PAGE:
Coming-of-age/rite-of-passage film

This week's readings | Australasian coming-of-age and rite-of-passage films


Walkabout (Nicolas Roeg, 1971)
Puberty Blues (Bruce Beresford, 1981)
The Big Steal (Nadia Tass, 1990)
Looking For Alibrandi (Kate Woods, 2000)
December Boys (Roy Hardy, 2007)
Clubland (Cherie Nowlan, 2007)
Home Song Stories (Tony Ayres, 2007)

Main screening

Somersault (Cate Shortland, 2004) 106 min.

As I review this topic for presentation in 2008, I'm struck by the large number of feature films which arguably belong in this category which have been released in recent years—particularly last year, 2007. In reverse order, by date of release, these are some of the films that have appeared.

September (Peter Carstairs, 2007)
December Boys (Rod Hardy, 2007)
Home Song Stories, The (Tony Ayres, 2007)
Romulus My Father (Richard Roxburgh, 2007)
Clubland (Cherie Nowlan, 2007)
2:37 (Murali Thalluri, 2006)
48 Shades (Daniel Lapaine, 2006)
Caterpillar Wish, The (Sandra Sciberras, 2006)
Peaches (Craig Monahan, 2004)
In My Father's Den (Brad McGann, 2004)
Somersault (Cate Shortland, 2004)

I have no simple explanation for this recent interest in such stories, though, looking back over the last forty years, there seem to me to be potential useful homologies (analogies, if you prefer) between the subjects of these films, the age of the (post-invasion) society in which they are set, the stage of the (re-) development of the industry of which they are a part, and the ages and career stages of some of the principal actors.

As we're in a post-PowerPoint age, I'll do that again in dot points. I'm suggesting the notion of a correspondence between the maturation of these different entities.

I think all I'll be able to do here is to suggest that these might be useful topics for further consideration, and that anyone interested look at the list I've arranged by actor in some relevant films as one example.

Coming of age refers originally to the change from childhood to adulthood, which occurs at the end of the period we now call adolescence. It is of course signalled by physical transformations, but also involves other significant events, to do with the social and ethical marking of changes of other kinds. In Jewish society, for example, the bar mitzvah is a celebration of the child's admission, at the age of 13 for boys, 12 for girls, into adult society. The 21st birthday party used to mark this in Anglo-Saxon societies, but this has been lost with the change in the age of adult status down to 18. The notion has been adapted for use in describing an aspect of some narratives, as one of the Wikipedia contributors writes:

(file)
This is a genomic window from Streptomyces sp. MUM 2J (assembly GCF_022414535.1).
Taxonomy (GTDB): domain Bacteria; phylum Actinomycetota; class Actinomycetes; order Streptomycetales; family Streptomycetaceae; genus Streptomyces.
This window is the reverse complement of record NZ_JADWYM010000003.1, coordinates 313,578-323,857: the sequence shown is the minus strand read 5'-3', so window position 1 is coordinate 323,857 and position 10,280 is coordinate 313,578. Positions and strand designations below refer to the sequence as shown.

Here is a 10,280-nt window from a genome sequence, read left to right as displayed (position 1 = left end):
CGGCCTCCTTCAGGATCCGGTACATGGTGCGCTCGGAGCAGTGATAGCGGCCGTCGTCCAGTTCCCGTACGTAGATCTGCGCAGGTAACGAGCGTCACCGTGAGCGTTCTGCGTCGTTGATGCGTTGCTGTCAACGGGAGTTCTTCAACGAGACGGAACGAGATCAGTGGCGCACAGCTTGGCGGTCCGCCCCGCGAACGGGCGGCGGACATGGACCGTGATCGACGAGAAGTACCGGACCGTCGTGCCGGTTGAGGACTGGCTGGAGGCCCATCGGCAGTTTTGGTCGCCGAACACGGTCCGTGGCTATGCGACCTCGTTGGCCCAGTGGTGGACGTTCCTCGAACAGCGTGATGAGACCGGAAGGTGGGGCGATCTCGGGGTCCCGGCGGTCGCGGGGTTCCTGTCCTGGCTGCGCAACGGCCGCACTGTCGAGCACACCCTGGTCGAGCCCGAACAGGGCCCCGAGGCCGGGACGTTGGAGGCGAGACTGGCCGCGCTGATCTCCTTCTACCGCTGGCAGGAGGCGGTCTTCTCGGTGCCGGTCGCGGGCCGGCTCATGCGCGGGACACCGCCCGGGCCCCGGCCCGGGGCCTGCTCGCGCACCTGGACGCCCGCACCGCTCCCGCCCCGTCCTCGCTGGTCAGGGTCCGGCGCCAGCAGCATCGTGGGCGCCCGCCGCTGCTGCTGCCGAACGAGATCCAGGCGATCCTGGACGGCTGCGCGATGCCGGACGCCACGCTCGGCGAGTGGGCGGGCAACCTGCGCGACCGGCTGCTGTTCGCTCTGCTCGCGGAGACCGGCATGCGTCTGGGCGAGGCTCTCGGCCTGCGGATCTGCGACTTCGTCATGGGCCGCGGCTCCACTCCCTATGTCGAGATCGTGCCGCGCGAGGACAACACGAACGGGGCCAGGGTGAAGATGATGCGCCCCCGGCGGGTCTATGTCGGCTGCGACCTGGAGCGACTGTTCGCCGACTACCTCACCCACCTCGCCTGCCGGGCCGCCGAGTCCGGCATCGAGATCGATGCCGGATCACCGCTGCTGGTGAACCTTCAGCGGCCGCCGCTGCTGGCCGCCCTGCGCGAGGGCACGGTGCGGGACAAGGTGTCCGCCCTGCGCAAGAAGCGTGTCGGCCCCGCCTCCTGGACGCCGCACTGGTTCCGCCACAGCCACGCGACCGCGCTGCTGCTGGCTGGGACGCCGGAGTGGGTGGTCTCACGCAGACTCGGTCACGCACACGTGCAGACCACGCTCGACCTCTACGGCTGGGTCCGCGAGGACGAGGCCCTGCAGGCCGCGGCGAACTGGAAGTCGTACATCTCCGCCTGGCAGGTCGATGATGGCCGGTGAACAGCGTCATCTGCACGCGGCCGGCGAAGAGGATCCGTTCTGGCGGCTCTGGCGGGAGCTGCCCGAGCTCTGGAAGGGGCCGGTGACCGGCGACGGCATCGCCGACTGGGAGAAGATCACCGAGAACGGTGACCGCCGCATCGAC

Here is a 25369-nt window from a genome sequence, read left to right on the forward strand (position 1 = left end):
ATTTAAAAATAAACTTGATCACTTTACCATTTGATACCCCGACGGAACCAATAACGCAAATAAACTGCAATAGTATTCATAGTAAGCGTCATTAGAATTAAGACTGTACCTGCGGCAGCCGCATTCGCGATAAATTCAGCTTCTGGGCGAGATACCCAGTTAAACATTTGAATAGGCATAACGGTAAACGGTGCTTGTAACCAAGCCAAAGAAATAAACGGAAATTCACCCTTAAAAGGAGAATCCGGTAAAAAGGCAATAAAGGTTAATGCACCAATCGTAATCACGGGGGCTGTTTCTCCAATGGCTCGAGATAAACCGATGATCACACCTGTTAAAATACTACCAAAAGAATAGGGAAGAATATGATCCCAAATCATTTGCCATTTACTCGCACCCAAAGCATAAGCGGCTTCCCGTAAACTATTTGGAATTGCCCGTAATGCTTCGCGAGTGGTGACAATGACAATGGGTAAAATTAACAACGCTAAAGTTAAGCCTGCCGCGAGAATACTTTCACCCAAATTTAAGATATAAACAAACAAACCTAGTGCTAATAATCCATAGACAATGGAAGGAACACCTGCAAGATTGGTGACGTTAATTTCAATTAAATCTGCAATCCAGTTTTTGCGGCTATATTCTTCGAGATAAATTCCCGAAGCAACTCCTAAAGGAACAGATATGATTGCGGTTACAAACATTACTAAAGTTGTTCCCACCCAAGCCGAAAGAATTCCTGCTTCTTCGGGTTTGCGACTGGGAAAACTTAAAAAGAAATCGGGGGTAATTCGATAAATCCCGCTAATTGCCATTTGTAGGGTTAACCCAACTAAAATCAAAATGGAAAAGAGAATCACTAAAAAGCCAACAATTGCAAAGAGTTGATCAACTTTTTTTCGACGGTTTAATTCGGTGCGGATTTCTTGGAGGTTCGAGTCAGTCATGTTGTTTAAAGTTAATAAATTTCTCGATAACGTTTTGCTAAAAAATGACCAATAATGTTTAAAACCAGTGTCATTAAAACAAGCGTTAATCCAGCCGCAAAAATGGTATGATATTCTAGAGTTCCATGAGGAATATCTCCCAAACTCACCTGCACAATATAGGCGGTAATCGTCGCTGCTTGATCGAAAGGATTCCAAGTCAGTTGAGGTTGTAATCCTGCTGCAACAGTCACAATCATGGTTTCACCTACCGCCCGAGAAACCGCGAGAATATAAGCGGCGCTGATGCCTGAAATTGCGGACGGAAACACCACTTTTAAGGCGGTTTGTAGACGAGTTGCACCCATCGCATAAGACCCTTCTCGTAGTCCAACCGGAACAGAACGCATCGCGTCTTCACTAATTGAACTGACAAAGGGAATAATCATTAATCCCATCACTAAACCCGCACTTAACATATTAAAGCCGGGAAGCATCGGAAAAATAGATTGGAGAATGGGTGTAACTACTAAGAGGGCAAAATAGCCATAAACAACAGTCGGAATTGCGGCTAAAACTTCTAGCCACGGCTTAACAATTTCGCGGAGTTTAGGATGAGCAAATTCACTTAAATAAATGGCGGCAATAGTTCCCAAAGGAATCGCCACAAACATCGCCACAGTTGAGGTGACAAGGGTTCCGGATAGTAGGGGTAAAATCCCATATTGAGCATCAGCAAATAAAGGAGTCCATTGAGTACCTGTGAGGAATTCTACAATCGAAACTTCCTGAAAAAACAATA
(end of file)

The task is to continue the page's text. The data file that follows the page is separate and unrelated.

The term coming of age is also used in reference to different media such as stories, movies, etc. that have a young character or characters who, by the end of the story, have developed in some way, through the undertaking of responsibility, or by learning a lesson.
Rite of passage is a term taken from anthropology. Again, it's convenient to quote Wikipedia:
A rite of passage is a ritual that marks a change in a person's social or sexual status. The term was popularised by the French ethnographer Arnold van Gennep (1873-1957), in the early part of the twentieth century. Further theories were developed in the 1960s by Mary Douglas and Victor Turner. Rites of passage are often ceremonies surrounding events such as childbirth, menarche or other milestones within puberty, weddings, menopause, and death.
This week will be concerned with neither menopause nor death. Rather, we'll look at the two primary ideas together, that is, thinking of rites of passage in the context of coming of age.

For a more specific starting-point, let's look at Jonathan Rayner's introduction to the topic of the rite of passage film in the Australian context.

The protagonist undergoing fundamental, formative and traumatic experience, travelling and questing within a country supposedly his own but over which he can exert little control, emerges as key characteristic of Australian film narratives ... of the 1970s and '80s. From the 1980s into the '90s, features foregrounding the rite of passage have forsaken the parabolic, historic settings of the First World War and the aestheticism of the period film to concentrate on the prosaic or unremarkable dilemmas of adolescents and immature adults. (Rayner 2000: 142-143)


Main screening

The teenpic 2004-2005

In 2004-5, one week was concerned with the "teenpic". The relevant presentation is still available, and you can choose this topic for your first essay if you wish.

New: 15 January 2006 | Now: 19 December, 2010 | Garry Gillard